“This is much more than another treatise on the battle itself. Yes, the movements and countermovements on the battlefield are there, but this sprawling book has multi-faceted tentacles which Slotkin, an award winning author and former university professor, skillfully weaves into a cohesive narrative… This is a thought-provoking book which goes well beyond the standard battle narratives and places Antietam in its full context as a significant point of change in U.S. domestic policy, a shift with far-reaching ramifications for the next century.” (Scott Mingus - Cannonball)

“In this engrossing book Richard Slotkin looks beyond that blood-drenched battlefield to explore how President Abraham Lincoln linked victory at Antietam to his decision to free slaves and declare that they could join the Union Army.” (Thomas B. Allen -

“Provide[s] detailed and careful renderings of these events and of Lincoln’s intellectual journey.” (James M. McPherson - New York Review of Books)

“One of the best new books to examine the fateful day of 17 September 1862…. Slotkin has expanded much on the meaning of this battle, but also casts a new interpretation as to what the battle meant for the administration of President Abraham Lincoln and the nation.” (James A. Percoco - On Point: The Journal of Army History)

About the Author

The author of the award-winning American history trilogy Regeneration Through Violence, The Fatal Environment, and Gunfighter Nation, Richard Slotkin, an emeritus professor at Wesleyan University, won the Shaara Award for Civil War fiction for Abe. He lives in Middletown, Connecticut.

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Customer Reviews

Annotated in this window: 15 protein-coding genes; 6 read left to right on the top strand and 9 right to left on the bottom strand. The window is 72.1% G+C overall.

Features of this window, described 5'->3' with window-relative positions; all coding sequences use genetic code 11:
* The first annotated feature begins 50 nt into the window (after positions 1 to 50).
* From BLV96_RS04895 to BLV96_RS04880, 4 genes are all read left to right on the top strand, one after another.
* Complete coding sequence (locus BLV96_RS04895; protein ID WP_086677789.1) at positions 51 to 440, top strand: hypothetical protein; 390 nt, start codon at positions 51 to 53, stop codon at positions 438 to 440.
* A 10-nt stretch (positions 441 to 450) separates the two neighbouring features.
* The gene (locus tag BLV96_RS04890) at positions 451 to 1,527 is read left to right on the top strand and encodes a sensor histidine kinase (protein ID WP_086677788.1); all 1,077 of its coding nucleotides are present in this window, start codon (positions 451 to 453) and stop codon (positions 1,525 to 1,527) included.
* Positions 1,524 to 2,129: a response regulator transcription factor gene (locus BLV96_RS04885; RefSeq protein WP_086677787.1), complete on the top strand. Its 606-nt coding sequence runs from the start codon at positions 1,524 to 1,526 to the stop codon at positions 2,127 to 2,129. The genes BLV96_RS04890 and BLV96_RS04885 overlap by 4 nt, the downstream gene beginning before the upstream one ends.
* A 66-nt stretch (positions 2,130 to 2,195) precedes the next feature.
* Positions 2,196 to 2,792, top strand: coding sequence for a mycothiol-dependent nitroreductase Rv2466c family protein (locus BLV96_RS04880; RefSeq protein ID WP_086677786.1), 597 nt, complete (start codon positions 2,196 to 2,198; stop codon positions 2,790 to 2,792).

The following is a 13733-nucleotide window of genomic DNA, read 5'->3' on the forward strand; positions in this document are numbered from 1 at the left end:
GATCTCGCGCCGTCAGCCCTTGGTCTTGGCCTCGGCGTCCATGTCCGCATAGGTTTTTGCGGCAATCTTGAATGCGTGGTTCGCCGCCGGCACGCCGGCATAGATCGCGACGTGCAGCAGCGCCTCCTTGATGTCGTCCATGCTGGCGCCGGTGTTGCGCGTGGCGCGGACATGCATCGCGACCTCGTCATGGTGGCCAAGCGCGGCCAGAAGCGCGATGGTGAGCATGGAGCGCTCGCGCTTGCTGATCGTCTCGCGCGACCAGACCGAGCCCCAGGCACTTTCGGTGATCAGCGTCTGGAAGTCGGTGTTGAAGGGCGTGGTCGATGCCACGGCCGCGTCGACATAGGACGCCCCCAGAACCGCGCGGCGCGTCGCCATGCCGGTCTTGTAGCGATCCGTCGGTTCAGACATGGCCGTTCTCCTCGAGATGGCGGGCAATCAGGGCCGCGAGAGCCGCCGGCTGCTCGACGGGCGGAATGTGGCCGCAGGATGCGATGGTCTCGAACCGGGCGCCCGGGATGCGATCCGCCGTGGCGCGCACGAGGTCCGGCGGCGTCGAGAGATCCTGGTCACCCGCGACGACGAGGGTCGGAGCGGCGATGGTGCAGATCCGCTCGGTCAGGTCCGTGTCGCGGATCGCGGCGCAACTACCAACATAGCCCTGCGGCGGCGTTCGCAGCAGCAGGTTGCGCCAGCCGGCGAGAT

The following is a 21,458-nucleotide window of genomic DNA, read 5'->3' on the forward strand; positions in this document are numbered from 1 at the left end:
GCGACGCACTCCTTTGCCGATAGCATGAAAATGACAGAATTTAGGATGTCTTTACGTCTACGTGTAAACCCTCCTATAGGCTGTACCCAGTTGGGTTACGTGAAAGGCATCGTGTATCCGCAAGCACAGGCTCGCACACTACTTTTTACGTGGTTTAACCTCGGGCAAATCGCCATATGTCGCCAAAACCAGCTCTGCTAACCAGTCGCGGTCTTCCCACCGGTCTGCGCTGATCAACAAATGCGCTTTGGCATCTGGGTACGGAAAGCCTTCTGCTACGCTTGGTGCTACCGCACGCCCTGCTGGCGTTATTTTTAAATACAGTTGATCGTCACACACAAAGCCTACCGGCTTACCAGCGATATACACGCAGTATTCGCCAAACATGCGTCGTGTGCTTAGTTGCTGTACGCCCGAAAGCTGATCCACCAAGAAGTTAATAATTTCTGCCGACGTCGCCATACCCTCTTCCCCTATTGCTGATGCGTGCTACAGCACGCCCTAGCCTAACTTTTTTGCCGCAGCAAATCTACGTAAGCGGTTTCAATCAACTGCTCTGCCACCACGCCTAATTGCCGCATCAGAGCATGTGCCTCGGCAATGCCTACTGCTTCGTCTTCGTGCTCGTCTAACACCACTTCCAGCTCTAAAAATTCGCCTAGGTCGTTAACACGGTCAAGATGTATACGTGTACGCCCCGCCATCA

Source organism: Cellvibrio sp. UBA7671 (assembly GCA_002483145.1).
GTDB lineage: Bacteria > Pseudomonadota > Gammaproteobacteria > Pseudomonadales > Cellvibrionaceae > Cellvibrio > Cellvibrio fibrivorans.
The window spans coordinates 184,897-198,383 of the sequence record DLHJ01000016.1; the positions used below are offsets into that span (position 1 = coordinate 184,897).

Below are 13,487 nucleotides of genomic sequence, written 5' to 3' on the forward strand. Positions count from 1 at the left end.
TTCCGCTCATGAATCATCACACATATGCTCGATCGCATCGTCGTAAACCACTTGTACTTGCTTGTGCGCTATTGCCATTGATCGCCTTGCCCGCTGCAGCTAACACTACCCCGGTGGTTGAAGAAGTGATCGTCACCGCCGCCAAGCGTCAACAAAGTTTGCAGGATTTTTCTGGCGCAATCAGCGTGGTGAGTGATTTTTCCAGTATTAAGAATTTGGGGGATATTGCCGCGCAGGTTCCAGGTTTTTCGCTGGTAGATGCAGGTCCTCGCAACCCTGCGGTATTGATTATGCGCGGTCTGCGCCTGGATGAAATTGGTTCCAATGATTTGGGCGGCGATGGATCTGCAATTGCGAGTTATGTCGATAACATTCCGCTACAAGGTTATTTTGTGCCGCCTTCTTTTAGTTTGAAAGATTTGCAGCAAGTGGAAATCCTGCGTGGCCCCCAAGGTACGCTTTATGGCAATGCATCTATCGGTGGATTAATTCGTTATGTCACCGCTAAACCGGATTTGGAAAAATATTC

I would highly recommend it for reading for anyone who is interested in history and the Civil War.
Samuel L. Kaplan
This book does an excellent job of describing this key turning point from both a political/strategic and military/operational/tactical standpoint.
J. Groen
McClellan's inclination to plot against Lincoln makes Lincoln's position even more poignant and his handling of it even more admirable.
Lawrence Meyer

Most Helpful Customer Reviews

68 of 77 people found the following review helpful By Lawrence Meyer on July 22, 2012
Format: Hardcover
The Long Road to Antietam takes a very close look at an episode usually understated in histories of the Civil War: George McClellan's flirtation with a coup in 1862. For this reason he adds depth and drama to the familiar story that makes his a first-rate book and an exceptionally important contribution to Civil War literature. He makes a persuasive case that no small part of McClellan's reluctance to commit his Army to battle was that his political agenda was to conserve the Army for his purposes. McClellan's inclination to plot against Lincoln makes Lincoln's position even more poignant and his handling of it even more admirable. Of all the crises Lincoln had to contend with, this one with McClellan had to have been one of his most stressful. Lincoln's long road was by no means over when, with the Emancipation Proclamation, he deftly converted the scant military capital McClellan's tied battle at Antietam gave the Union to his (Lincoln's) political purposes.
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17 of 20 people found the following review helpful By Harvey C. Greisman on August 26, 2012
Format: Hardcover Verified Purchase
The reader's drawn though a compelling narrative of Union military failures, social unrest, political divisions, and diplomatic crises during the Civil War's second year. Especially convincing is the author's account of Gen. McClellan's behavior. New (to me) information explains many of his actions, and illustrates the toxic effect he had on the Federal war effort.

Noteworthy are the descriptions of McClellan's entourage: A Snake Pit of fawning opportunists whose disloyalty to the civilian government was exceeded only by their military incompetence. If you've been perplexed about how a Union army twice the size of its adversary's, better equipped and fed, could be serially whipped by Lee & Co., go no further. You'd probably have to reference the French army in 1940 for something comparable. And, oh, yes, the price was paid by thousands of northern killed and wounded. It's more than likely that the McClellan animus remained after his dismissal: Genls. Burnside, Hooker, and a couple of other criminally negligent officers insured further (costly) Federal reverses and prolonged the war.